Gulls Simplified is an interesting book. This ‘holistic’ approach to gull identification is probably heresy to the larophiles who hang out at their local landfills or who participate in the Gull Frolic in Chicago in February or who discuss identification on the North American Gulls Facebook group (over 8,000 members). But, I think the birding world is big enough to accommodate more than one way to identify the members of this infamous family. Gulls Simplified is an excellent guide for intermediate birders and has enough depth to be of interest to advanced birders too. It may be intimidating to beginning birders, even with its “simplified” approach. But then again, when it comes to gulls, many of us are beginning birders.
Postscript: American Birding Podcast
I had the pleasure of talking to Nate Swick of the American Birding Association once again about the best birding books of the year. We talk about Gulls Simplified, Birds of Central America: Belize, Guatemala, Honduras, El Salvador, Nicaragua, Costa Rica, and Panama, The Feather Thief, and some books I have not had a chance to review yet, like Daniel Lewis’s Belonging on an Island: Birds, Extinction, and Evolution in Hawai‘i and Birds of Nicaragua: A Field Guide. I hope you’ll listen in on our conversation, lots of good gift ideas here, for friends and yourself!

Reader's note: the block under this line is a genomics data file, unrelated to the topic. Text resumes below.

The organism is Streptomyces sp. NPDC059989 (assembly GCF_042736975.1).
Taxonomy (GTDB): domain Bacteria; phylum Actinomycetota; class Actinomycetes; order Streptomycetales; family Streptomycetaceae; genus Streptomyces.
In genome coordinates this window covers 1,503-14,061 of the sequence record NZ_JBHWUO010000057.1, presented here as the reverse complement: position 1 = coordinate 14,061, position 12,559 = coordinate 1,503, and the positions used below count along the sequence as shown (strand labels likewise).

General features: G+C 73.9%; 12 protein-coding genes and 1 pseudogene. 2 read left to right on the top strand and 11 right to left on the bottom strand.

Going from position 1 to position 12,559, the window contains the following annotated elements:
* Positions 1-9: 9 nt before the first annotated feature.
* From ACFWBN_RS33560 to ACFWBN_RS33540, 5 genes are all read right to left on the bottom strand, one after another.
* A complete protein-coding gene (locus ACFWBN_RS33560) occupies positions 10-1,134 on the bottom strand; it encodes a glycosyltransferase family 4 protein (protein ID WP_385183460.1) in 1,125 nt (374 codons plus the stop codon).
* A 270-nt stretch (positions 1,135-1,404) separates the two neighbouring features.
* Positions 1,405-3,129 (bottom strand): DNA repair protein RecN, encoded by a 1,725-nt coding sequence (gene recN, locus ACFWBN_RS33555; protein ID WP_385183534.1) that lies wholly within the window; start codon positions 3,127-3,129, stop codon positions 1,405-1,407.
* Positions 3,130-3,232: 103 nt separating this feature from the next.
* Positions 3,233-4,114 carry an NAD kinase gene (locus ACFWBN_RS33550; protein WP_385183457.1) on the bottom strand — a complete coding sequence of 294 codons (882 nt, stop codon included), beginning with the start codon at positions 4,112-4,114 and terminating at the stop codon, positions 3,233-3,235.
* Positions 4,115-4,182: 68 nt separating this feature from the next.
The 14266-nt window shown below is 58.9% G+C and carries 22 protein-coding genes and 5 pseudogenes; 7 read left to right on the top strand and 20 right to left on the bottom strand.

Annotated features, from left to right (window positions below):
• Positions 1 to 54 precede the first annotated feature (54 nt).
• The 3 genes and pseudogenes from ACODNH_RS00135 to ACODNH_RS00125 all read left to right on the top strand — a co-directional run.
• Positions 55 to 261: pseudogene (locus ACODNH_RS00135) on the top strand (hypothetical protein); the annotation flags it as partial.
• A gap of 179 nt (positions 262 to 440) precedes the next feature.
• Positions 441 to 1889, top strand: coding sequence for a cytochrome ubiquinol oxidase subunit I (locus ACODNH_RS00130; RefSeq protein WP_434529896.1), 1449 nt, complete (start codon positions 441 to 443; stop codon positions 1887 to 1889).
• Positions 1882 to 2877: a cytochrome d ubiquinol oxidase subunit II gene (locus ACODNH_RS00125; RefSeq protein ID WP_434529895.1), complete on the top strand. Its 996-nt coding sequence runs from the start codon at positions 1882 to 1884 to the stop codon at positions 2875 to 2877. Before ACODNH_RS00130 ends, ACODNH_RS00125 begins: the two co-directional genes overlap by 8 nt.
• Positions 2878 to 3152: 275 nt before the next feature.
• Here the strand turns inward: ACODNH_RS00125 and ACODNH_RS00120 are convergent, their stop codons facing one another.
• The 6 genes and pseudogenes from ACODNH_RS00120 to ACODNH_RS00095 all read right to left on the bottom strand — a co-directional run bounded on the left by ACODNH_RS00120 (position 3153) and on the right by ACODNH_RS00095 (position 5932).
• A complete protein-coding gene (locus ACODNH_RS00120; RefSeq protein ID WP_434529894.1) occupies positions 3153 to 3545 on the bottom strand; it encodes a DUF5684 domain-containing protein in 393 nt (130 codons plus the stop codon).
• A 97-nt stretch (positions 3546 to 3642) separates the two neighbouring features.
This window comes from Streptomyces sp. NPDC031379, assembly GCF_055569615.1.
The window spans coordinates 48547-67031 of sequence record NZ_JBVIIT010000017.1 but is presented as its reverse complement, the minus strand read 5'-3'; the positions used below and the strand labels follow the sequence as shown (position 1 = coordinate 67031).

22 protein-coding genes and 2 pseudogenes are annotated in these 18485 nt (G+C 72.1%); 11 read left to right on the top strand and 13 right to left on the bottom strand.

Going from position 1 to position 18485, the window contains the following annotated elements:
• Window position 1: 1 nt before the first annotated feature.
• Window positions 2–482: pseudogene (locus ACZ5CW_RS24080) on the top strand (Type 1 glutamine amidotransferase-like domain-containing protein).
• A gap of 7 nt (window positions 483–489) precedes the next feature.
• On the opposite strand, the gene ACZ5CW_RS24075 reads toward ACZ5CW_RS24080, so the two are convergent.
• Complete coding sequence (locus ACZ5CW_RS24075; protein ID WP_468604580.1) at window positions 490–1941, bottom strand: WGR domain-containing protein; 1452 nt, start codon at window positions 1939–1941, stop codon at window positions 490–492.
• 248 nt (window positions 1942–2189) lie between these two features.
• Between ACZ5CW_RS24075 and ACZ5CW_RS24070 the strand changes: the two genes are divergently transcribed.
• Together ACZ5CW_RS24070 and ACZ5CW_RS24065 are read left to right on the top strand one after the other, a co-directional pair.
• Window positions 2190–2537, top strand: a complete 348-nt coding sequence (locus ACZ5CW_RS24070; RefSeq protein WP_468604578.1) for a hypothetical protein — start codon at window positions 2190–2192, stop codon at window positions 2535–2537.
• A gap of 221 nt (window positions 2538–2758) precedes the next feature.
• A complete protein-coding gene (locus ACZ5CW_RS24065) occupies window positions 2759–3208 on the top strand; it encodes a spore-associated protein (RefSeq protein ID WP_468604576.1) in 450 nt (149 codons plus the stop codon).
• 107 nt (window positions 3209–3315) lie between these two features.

* A larophile is a gull enthusiast, taken from the genus name Larus and/or the family name Laridae. Birders who shrug their shoulders and refuse to have any part of gull discussions are, of course, larophobes.
** To be fair, 10,000 Birds has published a number of articles about gulls, including Jochen’s mini-series on Europe’s large white-headed gulls, Clare’s celebration of Broome’s Silver Gulls, and Corey’s taxonomic musings on the Kumlien’s Gull. But, these are not hard-core identification articles.
Gulls Simplified: A Comparative Approach to Identification
by Pete Dunne and Kevin T. Karlson
Princeton Univ. Press, 2018
Paperback, 208 pp., 7 1/2 x 9 1/2, 330 color illus.
ISBN-10: 0691156948; ISBN-13: 978-0691156941; E-book 9780691185521
$24.95 (less from the usual suspects); Kindle edition $14.72